Or – “The Secret Of Jailbait Revealed!”
One of the more challenging concepts in Incorruptible for me has been the relationship between Max Damage and his partner-sidekick-paramour, the girl called jailbait. Before his change of heart, it’s pretty much spelled out that she and Max were involved in something approximating a relationship or at least that there was a sexual component to their partnership. Now that he’s on the path of the righteous man, Max is beset not just by the tyranny of evil men, but by the nudity of naughty 17-year-old girls. Their partnership is a strange and complex thing, to be sure. Now that one of his old pals has captured and maimed her, Max seems ready to go on the warpath, but what’s the real story behind Max’s teenage protegee?
Previously, on Incorruptible: Max Damage was the worst of the worst, sort of like Lex Luthor with invulnerability and Reed Richards’ haircut. At the height of the Plutonian’s heroic days, he was a dark mirror of the Apollonian hero. When Plutonian popped his cork, Max also experienced an epiphany, and has rededicated himself to heroism. Unfortunately, the world is a different place A.P. (after Plutonian) and the shattered remnants of American society aren’t firing on all cylinders yet. Teamed up with Lt. Armadale, pretty much the last cop in town, Max has been trying to do what Plutonian used to. Recently, after an argument, Jailbait ran off into the night, only to get captured by a villain called Deathgiver. DG wants Max to work for him, and has sent an incentive (one of Jailbait’s fingers) to convince Mr. Damage that he’s playing f’real. Add into the mix a woman named Annie whom Max forced to dress up as Jailbait, and things are pretty complicated overall…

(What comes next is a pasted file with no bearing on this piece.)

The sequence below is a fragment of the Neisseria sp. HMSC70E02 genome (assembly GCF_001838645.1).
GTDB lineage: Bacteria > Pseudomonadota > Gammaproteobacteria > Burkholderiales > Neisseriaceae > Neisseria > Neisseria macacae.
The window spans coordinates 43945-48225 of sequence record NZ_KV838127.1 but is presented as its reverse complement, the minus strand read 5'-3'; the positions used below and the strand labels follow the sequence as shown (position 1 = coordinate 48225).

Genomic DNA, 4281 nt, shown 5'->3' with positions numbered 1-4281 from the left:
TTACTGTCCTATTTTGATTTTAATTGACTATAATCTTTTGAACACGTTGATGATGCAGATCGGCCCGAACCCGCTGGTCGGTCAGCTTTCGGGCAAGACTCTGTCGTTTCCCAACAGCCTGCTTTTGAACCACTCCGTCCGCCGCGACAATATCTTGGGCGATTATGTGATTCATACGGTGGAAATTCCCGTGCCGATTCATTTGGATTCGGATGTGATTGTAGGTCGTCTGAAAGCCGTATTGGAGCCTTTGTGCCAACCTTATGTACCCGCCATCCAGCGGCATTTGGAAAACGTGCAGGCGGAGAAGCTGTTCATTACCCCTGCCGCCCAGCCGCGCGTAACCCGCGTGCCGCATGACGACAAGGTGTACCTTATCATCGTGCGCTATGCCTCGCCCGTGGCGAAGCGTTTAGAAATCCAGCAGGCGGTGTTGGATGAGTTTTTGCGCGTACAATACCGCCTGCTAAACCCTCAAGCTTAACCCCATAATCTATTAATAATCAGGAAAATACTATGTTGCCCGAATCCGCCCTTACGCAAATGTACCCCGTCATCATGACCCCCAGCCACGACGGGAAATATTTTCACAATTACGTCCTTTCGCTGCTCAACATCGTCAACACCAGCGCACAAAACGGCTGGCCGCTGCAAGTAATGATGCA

This issue begins seconds after the last, with Max Damage still paralyzed by thougts of Jailbait, worries of her safety, and an unwillingness to waver from his new moral stance. When Armadale tries to convince him to hear the villain out, Max snarls, “NO deals, NO bargains!” Max gets pretty emo about it all, smashing windows in a rage until the Lieutenant convinces him that he has to go and tell Deathgiver that there is no deal… Cut to max racing through the streets and leaping into action in a straight-forward head-on attack, after telling Armadale that there’s no way that a straight-forward head-on attack would ever work, Deathgiver being such an awesome super-genius and all. “So predictable,” Deathgiver sneers, “I KNEW you’d come in this way.” Fighty fighty blam blam ensues, and M.D. wades right through his enemies’ defenses while Deathgiver taunts him about his nine-fingered partner. Regular artist Jean Diaz (indeed, the artist still listed in the solicits and on the website) isn’t on board here, leaving the art duties to Horacio Domingues. Horacio’s style isn’t bad, but it’s not as true-to-life as Diaz work, and is a bit more cartoony overall, which kind of undermines the drama a bit for me.